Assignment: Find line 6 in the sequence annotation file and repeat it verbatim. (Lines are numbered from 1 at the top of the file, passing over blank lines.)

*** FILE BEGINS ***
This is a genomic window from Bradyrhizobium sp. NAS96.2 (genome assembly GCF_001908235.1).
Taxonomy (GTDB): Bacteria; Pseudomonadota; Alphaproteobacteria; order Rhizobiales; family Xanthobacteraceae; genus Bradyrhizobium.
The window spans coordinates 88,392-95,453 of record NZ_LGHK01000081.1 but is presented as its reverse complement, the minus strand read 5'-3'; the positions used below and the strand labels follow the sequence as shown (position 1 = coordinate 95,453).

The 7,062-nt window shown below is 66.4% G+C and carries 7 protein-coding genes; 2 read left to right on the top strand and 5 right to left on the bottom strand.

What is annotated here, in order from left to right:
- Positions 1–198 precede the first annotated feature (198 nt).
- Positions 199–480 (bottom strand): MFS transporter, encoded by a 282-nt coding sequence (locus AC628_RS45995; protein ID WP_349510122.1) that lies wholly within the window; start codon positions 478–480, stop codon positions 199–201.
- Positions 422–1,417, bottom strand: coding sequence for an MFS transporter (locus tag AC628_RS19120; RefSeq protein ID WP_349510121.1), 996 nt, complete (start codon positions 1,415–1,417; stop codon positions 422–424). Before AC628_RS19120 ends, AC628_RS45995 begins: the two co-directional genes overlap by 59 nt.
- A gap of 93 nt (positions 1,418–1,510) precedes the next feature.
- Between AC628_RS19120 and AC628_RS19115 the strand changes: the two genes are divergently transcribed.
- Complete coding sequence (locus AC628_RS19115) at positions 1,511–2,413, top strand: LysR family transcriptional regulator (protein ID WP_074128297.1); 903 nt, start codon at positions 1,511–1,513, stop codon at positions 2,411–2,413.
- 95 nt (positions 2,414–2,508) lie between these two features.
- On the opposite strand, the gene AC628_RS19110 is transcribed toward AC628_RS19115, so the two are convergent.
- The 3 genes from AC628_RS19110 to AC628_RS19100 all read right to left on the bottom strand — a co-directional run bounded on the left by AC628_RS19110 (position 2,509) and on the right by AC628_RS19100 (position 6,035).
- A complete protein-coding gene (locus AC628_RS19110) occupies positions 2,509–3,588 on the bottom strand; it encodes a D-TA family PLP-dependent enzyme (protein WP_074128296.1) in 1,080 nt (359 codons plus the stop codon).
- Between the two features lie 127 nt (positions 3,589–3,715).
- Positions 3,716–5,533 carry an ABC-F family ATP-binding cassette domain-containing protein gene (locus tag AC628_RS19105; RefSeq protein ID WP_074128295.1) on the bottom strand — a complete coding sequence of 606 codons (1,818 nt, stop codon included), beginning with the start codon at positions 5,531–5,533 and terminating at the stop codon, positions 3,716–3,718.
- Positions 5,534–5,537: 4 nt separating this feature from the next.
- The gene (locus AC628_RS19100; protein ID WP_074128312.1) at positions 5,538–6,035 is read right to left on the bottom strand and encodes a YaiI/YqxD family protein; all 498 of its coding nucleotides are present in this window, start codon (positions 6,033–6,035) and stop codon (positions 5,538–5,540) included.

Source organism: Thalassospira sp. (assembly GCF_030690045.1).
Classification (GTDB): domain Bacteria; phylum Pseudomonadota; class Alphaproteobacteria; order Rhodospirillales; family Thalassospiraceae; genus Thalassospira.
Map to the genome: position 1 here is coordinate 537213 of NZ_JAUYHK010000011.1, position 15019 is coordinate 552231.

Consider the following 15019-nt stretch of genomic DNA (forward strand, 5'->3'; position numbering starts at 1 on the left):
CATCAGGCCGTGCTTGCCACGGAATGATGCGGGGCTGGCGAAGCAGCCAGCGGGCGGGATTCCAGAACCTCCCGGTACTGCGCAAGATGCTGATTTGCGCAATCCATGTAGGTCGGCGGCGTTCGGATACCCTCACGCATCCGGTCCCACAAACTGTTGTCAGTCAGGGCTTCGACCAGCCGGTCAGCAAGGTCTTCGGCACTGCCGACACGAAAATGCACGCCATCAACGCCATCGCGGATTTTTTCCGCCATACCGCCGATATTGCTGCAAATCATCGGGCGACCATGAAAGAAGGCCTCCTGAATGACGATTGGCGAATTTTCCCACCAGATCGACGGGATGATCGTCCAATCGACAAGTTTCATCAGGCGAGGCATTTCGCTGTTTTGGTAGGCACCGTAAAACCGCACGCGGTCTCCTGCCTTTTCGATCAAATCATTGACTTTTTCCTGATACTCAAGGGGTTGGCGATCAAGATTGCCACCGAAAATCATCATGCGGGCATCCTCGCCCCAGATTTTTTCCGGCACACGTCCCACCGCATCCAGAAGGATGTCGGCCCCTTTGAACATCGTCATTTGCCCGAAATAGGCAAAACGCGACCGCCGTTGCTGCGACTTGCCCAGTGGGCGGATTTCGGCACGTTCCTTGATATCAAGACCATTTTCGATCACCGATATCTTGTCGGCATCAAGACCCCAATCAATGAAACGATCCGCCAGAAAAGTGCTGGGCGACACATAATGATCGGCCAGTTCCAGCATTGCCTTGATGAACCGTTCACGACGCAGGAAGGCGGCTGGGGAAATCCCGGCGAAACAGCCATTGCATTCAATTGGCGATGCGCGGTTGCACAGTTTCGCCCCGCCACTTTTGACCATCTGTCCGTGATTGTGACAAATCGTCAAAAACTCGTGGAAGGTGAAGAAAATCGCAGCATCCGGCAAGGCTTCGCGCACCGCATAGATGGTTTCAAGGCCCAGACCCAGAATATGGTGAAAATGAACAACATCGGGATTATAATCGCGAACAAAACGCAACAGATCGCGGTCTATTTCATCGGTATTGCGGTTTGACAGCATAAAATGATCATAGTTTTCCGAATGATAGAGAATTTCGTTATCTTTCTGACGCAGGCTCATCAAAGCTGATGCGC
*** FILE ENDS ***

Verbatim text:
- Positions 1–198 precede the first annotated feature (198 nt).